The Golden Girls Character Review: Rose Nylund

*I apologize about the delay in posting. For the foreseeable future, some Character Review posts may not be published every Thursday as they have in the past.

*Warning: This post contains spoilers about the characters from the television series The Golden GirlsRead at your own risk if you have not watched the show.

There is something to be said about a well written, human character. They leap off the page and speak to us as if they were right in front of us, as flesh and blood human beings, instead of fictional creations.

In this series of weekly blog posts, I will examine character using the characters from The Golden Girls.  to explore how writers can create fully dimensional, human characters that audiences and readers can relate to.

The dumb blonde has been a reliable character trope for generations. But it takes a smart writer and a smarter actress to take that character trope into new directions. On The Golden Girls, Rose Nylund (Betty White) appears to be the stereotypical dumb blonde. But she is much more than that.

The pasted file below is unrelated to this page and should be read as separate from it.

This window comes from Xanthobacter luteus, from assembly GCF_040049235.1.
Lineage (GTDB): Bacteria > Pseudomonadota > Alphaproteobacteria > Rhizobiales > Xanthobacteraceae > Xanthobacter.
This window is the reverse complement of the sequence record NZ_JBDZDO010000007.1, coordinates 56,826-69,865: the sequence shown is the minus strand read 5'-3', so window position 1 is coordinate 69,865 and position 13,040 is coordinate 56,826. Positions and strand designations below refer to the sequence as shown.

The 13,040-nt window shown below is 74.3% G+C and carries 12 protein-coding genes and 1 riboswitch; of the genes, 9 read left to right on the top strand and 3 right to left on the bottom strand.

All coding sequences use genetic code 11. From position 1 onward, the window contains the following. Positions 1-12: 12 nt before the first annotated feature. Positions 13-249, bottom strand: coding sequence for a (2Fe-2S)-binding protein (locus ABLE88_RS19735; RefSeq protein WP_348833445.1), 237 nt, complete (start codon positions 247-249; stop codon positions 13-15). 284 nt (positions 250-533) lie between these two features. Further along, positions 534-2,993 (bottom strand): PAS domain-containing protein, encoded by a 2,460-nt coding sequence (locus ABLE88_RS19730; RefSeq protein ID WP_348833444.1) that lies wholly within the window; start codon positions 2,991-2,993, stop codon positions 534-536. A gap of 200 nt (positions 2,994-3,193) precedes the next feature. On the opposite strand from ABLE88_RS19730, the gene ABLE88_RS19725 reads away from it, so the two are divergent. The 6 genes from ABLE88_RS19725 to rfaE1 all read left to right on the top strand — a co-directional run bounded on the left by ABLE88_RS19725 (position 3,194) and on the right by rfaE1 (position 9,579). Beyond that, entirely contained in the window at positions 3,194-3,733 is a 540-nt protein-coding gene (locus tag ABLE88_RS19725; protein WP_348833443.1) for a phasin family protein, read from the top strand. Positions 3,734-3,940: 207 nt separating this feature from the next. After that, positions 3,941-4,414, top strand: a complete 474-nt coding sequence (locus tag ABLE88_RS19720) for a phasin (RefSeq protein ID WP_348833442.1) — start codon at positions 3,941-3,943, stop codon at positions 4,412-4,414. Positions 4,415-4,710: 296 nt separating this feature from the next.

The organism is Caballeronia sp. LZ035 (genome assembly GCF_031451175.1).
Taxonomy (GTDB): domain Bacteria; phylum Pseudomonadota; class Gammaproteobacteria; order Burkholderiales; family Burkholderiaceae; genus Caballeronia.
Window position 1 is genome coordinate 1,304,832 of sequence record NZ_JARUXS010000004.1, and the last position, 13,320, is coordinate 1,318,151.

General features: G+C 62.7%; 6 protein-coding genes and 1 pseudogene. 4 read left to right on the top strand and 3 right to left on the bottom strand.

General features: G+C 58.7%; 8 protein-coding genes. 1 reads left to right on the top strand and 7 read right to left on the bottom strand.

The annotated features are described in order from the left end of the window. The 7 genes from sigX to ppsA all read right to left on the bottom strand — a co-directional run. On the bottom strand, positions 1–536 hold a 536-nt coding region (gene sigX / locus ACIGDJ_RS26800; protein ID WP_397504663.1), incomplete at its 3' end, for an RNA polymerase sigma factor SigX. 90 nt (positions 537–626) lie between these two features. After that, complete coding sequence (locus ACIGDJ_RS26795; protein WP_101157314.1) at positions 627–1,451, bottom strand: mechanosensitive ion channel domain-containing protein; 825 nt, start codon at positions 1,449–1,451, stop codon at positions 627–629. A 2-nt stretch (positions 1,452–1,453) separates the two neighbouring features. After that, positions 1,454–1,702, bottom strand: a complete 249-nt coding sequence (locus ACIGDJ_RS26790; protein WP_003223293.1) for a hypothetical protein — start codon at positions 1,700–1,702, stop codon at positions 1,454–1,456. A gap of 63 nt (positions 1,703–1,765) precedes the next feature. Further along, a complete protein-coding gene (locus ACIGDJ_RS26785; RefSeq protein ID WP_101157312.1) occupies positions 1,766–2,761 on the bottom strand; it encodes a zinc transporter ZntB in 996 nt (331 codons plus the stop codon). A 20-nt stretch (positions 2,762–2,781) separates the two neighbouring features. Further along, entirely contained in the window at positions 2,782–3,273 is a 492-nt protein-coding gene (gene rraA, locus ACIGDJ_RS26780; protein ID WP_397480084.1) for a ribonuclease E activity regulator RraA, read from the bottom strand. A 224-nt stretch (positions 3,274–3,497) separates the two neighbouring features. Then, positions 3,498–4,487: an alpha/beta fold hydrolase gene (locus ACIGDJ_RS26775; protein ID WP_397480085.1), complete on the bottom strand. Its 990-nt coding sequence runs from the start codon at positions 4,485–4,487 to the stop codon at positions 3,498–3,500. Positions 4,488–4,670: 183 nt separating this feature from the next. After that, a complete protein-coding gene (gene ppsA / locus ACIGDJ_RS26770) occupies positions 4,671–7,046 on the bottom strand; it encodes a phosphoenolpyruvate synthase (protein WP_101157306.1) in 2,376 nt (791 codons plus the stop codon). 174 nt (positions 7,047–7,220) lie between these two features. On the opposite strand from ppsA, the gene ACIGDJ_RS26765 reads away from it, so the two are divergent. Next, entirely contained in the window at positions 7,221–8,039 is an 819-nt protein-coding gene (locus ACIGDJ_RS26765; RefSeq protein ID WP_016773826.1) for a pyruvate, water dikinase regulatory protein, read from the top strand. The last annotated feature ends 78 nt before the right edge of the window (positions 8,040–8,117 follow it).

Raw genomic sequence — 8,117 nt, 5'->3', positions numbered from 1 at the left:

At first glance, Rose appears to be far from the brightest bulb in the box. She says and does things that only a naif would say and do. The stories of her youth often reference her hometown, St. Olaf and the Scandinavian-American family that she was raised in. While she may appear to be a dumb blonde, Rose is much more than the archetype.

A widow whose husband died while they were making love, it takes Rose a few years to get back into the dating world. She is employed in a series of jobs after losing her late husband’s pension. Though she did have a long term relationship with Miles Webber (Harold Gould), the relationship ended after they broke up and Miles married another woman.

To sum it up: It would be easy to characterize Rose as a dumb blonde. But she is so much deeper than the innocent that she appears to be. Rose is empathetic, kind, loving, sensitive and sometimes, not all there. But we love her still, regardless of her lack of intellectual abilities.

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Filed under Character Review, Feminism, Television

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